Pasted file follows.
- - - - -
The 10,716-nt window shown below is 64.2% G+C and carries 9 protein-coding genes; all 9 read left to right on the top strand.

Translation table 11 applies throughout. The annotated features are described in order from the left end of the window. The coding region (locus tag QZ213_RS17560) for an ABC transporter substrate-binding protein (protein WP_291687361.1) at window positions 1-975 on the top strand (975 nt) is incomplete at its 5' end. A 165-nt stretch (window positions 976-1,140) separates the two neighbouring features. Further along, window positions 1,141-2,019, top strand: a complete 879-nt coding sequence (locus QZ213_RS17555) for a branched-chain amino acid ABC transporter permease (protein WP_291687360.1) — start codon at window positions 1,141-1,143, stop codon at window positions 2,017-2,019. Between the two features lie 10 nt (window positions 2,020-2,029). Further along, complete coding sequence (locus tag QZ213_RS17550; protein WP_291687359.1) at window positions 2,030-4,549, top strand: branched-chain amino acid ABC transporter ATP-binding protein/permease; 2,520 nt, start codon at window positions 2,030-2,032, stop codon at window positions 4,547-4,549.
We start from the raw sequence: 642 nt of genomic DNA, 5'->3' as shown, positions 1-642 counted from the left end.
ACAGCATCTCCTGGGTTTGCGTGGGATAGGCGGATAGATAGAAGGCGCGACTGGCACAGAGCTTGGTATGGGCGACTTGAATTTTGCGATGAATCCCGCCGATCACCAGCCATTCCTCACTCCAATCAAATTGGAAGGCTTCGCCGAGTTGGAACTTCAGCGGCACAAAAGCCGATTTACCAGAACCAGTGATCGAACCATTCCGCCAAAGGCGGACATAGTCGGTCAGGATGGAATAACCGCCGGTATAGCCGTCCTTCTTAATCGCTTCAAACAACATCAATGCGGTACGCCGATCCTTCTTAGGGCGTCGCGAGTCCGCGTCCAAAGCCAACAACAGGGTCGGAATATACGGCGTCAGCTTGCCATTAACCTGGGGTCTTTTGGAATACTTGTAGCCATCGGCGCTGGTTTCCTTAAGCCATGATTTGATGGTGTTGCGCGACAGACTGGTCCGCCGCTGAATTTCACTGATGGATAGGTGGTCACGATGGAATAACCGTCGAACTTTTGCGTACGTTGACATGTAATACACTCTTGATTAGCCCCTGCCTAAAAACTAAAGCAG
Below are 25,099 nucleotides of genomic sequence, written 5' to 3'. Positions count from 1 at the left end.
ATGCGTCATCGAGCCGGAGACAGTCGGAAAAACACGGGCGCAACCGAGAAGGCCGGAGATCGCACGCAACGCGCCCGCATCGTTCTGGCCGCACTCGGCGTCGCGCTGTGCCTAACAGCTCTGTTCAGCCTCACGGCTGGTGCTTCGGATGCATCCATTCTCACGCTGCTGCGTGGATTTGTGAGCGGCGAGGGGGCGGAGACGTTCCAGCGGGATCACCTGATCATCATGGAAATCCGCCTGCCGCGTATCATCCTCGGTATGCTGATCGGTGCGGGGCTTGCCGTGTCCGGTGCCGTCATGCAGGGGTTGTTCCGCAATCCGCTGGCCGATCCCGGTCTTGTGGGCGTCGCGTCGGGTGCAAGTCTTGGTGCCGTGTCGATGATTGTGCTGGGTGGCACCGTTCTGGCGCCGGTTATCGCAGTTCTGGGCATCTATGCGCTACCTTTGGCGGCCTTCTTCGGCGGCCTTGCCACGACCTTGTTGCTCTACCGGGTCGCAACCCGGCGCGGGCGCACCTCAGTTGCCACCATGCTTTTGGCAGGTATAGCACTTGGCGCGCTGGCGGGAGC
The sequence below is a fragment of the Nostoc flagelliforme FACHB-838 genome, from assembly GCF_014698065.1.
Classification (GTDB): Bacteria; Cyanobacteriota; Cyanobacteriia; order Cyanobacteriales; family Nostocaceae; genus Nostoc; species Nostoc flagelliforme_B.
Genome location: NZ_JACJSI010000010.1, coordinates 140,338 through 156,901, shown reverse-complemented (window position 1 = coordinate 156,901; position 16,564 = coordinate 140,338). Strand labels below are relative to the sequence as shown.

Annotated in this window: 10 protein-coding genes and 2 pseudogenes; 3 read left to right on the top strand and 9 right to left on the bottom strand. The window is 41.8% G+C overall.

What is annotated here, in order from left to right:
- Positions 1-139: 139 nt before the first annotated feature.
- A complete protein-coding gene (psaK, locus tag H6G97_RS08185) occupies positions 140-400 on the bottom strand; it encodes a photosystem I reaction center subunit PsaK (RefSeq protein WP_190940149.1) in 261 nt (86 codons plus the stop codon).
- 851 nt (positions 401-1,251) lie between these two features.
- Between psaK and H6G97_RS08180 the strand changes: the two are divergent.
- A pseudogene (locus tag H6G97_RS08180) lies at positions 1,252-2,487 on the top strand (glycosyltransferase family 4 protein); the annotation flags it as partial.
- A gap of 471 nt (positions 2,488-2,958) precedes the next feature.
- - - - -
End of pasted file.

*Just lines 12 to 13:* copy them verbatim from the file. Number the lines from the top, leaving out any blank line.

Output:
- Positions 1-139: 139 nt before the first annotated feature.
- A complete protein-coding gene (psaK, locus tag H6G97_RS08185) occupies positions 140-400 on the bottom strand; it encodes a photosystem I reaction center subunit PsaK (RefSeq protein WP_190940149.1) in 261 nt (86 codons plus the stop codon).